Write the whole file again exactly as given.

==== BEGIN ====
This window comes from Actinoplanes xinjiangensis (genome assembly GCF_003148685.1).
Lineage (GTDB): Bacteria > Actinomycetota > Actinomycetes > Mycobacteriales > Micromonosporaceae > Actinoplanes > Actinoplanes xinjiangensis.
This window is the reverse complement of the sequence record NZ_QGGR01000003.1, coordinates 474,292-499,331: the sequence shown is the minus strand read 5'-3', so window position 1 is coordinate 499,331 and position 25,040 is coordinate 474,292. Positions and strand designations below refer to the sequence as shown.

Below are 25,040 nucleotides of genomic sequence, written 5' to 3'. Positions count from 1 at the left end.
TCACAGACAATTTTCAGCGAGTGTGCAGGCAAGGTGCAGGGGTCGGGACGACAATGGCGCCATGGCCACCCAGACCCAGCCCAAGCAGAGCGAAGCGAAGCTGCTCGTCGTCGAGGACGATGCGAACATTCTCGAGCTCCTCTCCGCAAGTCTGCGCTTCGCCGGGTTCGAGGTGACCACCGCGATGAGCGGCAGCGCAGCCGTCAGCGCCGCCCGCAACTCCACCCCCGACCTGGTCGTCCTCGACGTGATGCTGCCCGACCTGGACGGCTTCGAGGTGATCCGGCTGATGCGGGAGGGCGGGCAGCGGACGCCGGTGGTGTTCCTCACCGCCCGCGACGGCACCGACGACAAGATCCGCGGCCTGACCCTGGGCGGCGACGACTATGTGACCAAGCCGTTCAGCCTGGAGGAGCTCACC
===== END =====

This window comes from Actinoplanes xinjiangensis (genome assembly GCF_003148685.1).
Lineage (GTDB): Bacteria > Actinomycetota > Actinomycetes > Mycobacteriales > Micromonosporaceae > Actinoplanes > Actinoplanes xinjiangensis.
This window is the reverse complement of the sequence record NZ_QGGR01000003.1, coordinates 474,292-499,331: the sequence shown is the minus strand read 5'-3', so window position 1 is coordinate 499,331 and position 25,040 is coordinate 474,292. Positions and strand designations below refer to the sequence as shown.

Below are 25,040 nucleotides of genomic sequence, written 5' to 3'. Positions count from 1 at the left end.
TCACAGACAATTTTCAGCGAGTGTGCAGGCAAGGTGCAGGGGTCGGGACGACAATGGCGCCATGGCCACCCAGACCCAGCCCAAGCAGAGCGAAGCGAAGCTGCTCGTCGTCGAGGACGATGCGAACATTCTCGAGCTCCTCTCCGCAAGTCTGCGCTTCGCCGGGTTCGAGGTGACCACCGCGATGAGCGGCAGCGCAGCCGTCAGCGCCGCCCGCAACTCCACCCCCGACCTGGTCGTCCTCGACGTGATGCTGCCCGACCTGGACGGCTTCGAGGTGATCCGGCTGATGCGGGAGGGCGGGCAGCGGACGCCGGTGGTGTTCCTCACCGCCCGCGACGGCACCGACGACAAGATCCGCGGCCTGACCCTGGGCGGCGACGACTATGTGACCAAGCCGTTCAGCCTGGAGGAGCTCACC